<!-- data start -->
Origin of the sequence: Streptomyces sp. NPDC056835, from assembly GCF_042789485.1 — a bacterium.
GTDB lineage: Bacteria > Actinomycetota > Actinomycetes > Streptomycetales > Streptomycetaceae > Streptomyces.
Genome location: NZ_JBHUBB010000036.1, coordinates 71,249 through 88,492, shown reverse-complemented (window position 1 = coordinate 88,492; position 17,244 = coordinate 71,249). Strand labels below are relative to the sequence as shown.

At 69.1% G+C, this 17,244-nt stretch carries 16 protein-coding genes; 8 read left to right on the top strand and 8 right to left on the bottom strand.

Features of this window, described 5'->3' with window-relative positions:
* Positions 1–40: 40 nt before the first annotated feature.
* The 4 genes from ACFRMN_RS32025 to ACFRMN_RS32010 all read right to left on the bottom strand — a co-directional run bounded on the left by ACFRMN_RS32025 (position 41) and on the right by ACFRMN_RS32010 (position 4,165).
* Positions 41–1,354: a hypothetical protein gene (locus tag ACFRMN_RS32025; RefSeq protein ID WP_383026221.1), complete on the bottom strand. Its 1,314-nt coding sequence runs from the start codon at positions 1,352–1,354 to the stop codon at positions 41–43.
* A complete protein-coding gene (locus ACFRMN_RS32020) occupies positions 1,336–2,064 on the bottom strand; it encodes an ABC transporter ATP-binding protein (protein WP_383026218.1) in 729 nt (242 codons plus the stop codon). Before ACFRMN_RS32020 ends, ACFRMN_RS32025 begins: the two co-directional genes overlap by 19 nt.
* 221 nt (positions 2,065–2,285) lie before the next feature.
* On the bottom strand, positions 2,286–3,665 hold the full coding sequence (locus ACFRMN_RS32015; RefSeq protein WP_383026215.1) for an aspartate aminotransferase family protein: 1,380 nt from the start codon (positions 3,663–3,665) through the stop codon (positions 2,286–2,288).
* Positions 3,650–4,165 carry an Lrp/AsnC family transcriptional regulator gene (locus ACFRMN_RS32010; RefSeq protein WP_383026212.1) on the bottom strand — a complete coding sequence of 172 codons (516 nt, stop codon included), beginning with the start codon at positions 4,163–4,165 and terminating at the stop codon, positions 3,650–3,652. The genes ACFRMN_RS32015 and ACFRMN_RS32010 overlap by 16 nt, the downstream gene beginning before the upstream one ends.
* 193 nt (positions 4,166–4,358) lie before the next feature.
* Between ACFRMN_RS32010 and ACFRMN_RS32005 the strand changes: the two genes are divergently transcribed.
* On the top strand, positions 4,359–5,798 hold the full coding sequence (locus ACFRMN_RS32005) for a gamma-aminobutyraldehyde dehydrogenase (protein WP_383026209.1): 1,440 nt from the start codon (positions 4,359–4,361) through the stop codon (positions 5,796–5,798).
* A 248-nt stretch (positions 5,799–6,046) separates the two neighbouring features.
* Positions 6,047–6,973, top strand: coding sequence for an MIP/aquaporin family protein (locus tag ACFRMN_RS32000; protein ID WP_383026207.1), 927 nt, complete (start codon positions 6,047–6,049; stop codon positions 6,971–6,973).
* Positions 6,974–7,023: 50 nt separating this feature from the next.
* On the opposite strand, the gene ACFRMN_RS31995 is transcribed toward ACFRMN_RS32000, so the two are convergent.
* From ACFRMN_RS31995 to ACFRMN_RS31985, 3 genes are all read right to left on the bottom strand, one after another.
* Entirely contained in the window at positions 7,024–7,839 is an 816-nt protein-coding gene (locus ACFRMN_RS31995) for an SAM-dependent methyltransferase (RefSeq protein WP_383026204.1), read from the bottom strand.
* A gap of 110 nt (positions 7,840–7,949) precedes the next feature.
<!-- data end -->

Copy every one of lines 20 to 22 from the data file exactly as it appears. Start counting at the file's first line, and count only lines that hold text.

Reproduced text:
* From ACFRMN_RS31995 to ACFRMN_RS31985, 3 genes are all read right to left on the bottom strand, one after another.
* Entirely contained in the window at positions 7,024–7,839 is an 816-nt protein-coding gene (locus ACFRMN_RS31995) for an SAM-dependent methyltransferase (RefSeq protein WP_383026204.1), read from the bottom strand.
* A gap of 110 nt (positions 7,840–7,949) precedes the next feature.